Hip hop music and rap was developed in the early 1970’s in the Bronx, New York by urban African Americans. Some of the pioneering rap artists include Kurtis Blow, Grand Master Flash & the Furious Five, Marley Mal, Whodini, Doug E. Fresh, KRS-One, Boogie Down Productions, the Fat Boys, and the Sugar Hill Gang.
These early rappers used a technique known as “scratching” which involves using the hands for manipulation of physical records on turn tables; moving the record back and forth to create a repetitive “scratching” effect.
In 1982, the socially explosive song “The Message” by Grand Master Flash & the Furious Five became a revolutionary message about improving life in urban America. This politically aware song is considered one of the most influential rap songs in history. It is a marriage between political enlightenment, revolutionary social uplift, and pounding hip hop beats.
Today, some of the top rappers in the world include: Tekashi 6ix9ine, Lil Wayne, Drake, Nicki Minaj, Cardi B, Post Malone, Jay Z, Eminem, Kanye West, Nas, Kendrick Lamar, Snoop Dog, and Travis Scott. In the United States, hip hop music is the best-selling music in the country according to Billboard magazine.
In the 1990’s, rappers Tupac Shakur and the Notorious B.I.G. demonstrated the unique ability of hip hop to amplify adversarial messages known as “beefing” and “dissing”. The deaths of both Tupac and Notorious B.I.G. show the ability of “rap beefs” and disagreements to take a realistic and violent turn in real life.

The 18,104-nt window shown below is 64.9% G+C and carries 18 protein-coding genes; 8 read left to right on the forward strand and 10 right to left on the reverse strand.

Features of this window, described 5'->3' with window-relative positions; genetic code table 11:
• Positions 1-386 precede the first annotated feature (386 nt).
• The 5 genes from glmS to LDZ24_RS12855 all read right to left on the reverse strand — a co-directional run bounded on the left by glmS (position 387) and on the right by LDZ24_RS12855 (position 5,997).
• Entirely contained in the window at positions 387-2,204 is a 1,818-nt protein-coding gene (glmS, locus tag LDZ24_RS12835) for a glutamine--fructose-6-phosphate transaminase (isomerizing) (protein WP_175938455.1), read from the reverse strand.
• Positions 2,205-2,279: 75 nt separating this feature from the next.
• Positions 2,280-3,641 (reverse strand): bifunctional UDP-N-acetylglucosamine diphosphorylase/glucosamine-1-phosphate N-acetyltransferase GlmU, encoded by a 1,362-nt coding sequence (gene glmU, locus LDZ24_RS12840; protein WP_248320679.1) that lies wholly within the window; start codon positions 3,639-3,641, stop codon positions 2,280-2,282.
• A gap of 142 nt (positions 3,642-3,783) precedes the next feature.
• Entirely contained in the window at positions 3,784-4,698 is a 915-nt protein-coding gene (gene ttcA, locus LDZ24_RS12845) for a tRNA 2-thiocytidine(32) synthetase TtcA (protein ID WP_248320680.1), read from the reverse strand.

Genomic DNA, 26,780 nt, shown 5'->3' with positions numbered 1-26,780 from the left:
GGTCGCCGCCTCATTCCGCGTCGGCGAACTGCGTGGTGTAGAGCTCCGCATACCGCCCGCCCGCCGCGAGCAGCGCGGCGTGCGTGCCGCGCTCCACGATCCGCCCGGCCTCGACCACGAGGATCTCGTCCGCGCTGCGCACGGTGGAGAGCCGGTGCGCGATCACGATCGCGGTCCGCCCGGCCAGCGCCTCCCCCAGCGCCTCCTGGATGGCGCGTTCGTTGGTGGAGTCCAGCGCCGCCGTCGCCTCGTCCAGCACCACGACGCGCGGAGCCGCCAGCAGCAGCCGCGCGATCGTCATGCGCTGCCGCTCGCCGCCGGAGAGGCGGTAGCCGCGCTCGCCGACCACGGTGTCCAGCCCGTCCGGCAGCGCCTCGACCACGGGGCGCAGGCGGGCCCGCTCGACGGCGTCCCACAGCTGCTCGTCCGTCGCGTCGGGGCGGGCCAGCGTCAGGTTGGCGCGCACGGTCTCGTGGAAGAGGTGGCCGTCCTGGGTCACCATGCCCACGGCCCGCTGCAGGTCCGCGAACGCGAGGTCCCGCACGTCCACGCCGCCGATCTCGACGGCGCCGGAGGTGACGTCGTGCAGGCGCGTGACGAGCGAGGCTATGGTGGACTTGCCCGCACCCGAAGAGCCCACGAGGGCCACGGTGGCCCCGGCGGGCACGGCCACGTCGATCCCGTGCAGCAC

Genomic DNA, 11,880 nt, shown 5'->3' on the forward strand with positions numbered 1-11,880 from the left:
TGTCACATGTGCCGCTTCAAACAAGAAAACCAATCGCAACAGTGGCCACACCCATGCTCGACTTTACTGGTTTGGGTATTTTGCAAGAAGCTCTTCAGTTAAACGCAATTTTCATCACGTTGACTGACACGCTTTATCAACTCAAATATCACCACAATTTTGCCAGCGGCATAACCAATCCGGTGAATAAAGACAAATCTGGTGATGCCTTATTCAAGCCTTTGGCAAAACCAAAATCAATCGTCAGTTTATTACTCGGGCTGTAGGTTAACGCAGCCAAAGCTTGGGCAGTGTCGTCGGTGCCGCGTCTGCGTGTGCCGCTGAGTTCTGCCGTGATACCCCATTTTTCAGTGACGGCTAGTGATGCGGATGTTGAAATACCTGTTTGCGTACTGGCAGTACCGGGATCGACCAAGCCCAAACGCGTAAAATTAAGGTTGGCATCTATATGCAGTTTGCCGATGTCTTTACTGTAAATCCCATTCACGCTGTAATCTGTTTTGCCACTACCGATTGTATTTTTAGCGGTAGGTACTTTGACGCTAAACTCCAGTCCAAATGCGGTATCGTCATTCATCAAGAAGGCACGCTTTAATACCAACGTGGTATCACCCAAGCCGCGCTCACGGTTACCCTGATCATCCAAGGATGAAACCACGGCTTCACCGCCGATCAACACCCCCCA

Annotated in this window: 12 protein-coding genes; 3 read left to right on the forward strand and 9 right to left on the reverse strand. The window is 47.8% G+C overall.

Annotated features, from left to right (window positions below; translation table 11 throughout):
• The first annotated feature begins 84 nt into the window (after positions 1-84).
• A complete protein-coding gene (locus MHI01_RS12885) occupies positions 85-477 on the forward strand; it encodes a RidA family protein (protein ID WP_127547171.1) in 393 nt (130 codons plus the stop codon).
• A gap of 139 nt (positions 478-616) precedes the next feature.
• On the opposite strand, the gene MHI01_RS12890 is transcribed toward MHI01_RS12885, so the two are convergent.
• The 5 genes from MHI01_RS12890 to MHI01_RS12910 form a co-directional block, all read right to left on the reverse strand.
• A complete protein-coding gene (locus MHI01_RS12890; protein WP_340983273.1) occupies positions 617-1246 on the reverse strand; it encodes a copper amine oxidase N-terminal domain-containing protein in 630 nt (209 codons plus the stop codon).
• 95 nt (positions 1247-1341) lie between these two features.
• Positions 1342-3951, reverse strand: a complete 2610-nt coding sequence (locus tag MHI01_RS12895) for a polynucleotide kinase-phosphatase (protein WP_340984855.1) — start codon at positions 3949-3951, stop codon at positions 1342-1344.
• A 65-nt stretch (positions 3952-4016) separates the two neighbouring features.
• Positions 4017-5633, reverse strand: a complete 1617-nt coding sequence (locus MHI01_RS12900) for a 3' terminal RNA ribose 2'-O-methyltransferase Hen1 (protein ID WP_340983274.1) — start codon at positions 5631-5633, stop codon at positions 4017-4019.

However, what do hip hop and rap music mean for Jewish people and the Land of Israel?
In this post-modern age of high-speed internet and instant entertainment and music steaming, I think hip hop and rap music can transmit Judaism and Jewish values to the younger generations. With Apple headphones or Dr. Dre Beats audio, millions of young Jews currently listen to the latest, cutting edge rap music by artists such as Lil Uzi Vert, Juice Wrld, and XXXTentacion.
I encourage rabbis, roshei yeshivot, and Jewish educators to incorporate rap music in Jewish learning. Just as traditional Jewish singers such as Yaakov Shwekey, Ohad, Rabbi Shlomo Carlebach, and Avraham Fried teach Jewish values to older generations; rappers such as Drake can educate the next generation in Jewish tradition and Torah values.
Why can’t rap music teach young Jews how to pray Shacharit, Mincha, and Maariv? Why can’t hip hop teach Jewish teens about the 613 mitzvot or commandments? Why can’t Jewish rappers such as Drake encourage young Jews to put on Tefillin daily? Why can’t hip hop teach young people to follow the Kosher or Kashrut laws?
To promote Judaism among young people, I am a rapper by the name 21 Rothschild who uses hip hop to promote Torah values and love of the Land of Israel.
Uniquely, I was born and raised in the hip hop capital of East Long Beach, California; and later I lived in the most religious Jewish town in the world, B’nai Brak, Israel. I am a marriage between African American hip hop lyricism and savage beats with hardcore Yiddishkeit, Torah-awareness dipped in gefilte fish, herring, and lox and bagels; wrapped in the light of Shabbat candles.
As 21 Rothschild, I hope to utilize the earthquake-like beats of hip hop to promote tshuva or return to Torah observance. I also wish to encourage a worldwide embrace of the Land of Israel, the Jewish Temple, Torah study, love of Kabbalah, with emphasis on Hasidic Judaism.
When I met the Lubavicher Rebbe Menachem Mendel Schneerson, he encouraged me to become a “Jewish leader” or “Manhig Yehudi”. I intend to use rap and hip hop to fulfill the profound prophesy of the Rebbe by spreading Jewish values throughout the world.
“May HaShem, the God of Israel, utilize hip hop and rap music to spread the love and power of Judaism to people around the world. Amen.”